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Diary of a retired parson

Jonathan Copus is up with the lark

Jonathan Copus

A large part of my early ministry was spent in broadcasting – mostly in radio, where I moved from religious programmes to news and current affairs.

My first solo news shift was a dreaded ‘late-early’, when you finished at 10 pm and were on duty again at 5.30 the next morning.

Worried about not sleeping properly on the camp bed the station thoughtfully provided in a makeshift bedroom, I purchased a half-bottle of amber nectar from the nearest offie.

Ripping the last story from the typewriter (remember typewriters?) I took a nip of my improvised sleeping draught – quite a large nip, actually, more of a bite – and got ready for bed. Perhaps another wee dram, just to make sure.

The building enclosed a central well which was dominated by an outsize air-conditioning plant. Throughout the night, this monster periodically rose from slumber with a loud clang and a whirr rising to a whine. And so did I. Rose from slumber, I mean, each time becoming more desperate for sleep. Perhaps another nip would do the trick.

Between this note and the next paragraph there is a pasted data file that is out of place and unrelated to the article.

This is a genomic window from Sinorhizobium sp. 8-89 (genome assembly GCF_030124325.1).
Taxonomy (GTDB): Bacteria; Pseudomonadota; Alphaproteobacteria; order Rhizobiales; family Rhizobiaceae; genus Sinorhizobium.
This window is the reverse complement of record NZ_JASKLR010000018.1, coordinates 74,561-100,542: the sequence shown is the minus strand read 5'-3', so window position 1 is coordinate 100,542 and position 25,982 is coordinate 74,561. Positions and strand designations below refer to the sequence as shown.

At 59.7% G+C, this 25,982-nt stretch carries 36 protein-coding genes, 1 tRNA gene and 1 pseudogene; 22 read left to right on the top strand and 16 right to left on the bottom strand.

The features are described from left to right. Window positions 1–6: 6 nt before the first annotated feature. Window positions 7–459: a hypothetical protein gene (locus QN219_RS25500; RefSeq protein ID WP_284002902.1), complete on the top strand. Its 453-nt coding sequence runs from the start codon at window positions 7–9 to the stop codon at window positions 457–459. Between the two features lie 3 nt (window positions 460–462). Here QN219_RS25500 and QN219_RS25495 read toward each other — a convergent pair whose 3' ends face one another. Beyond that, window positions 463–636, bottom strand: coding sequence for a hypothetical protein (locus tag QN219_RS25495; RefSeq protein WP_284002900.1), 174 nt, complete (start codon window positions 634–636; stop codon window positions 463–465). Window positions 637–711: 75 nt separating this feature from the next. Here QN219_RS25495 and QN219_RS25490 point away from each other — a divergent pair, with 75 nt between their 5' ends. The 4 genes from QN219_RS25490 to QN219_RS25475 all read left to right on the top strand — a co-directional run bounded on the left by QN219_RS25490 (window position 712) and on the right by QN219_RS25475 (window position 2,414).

At 5am I fell out of bed onto an alarm clock and an empty bottle, bug-eyed and plastered. At the third attempt I managed to stand up long enough to open the door and feel my way gingerly along the corridor wall to clean my furry teeth.

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It wouldn’t have been so bad if the newsroom had kept on going round. But every quarter-turn or so it changed its mind and snapped back into position. Not good for a stomach already sloshing with lashings of vending-machine coffee.

‘Morning, Jonathan,’ said Keith, the breakfast show presenter. ‘Grimble,’ someone replied. I think it was me.

All too soon it was time for the long, long journey to the studio, where disaster lay in wait. Keith was a bit startled when I commanded: ‘Keep STILL!’ I was actually talking to the words on the page. My carefully-crafted stories seemed to have been invaded by a peppering of mumbelumps and purgles.

‘It’s six o’clock. The news, with Jonathan Copus.’

‘The cabinet meetsh later ’day to dishcush the worshening financial shituation. Economomishtsh are worried by the sharp pall in the found.’

At last I fell gratefully upon the weather forecast, which revealed that today would be dusty and mill.

‘Hmmm,’ said the boss at nine. ‘You’re clearly a better owl than a lark.’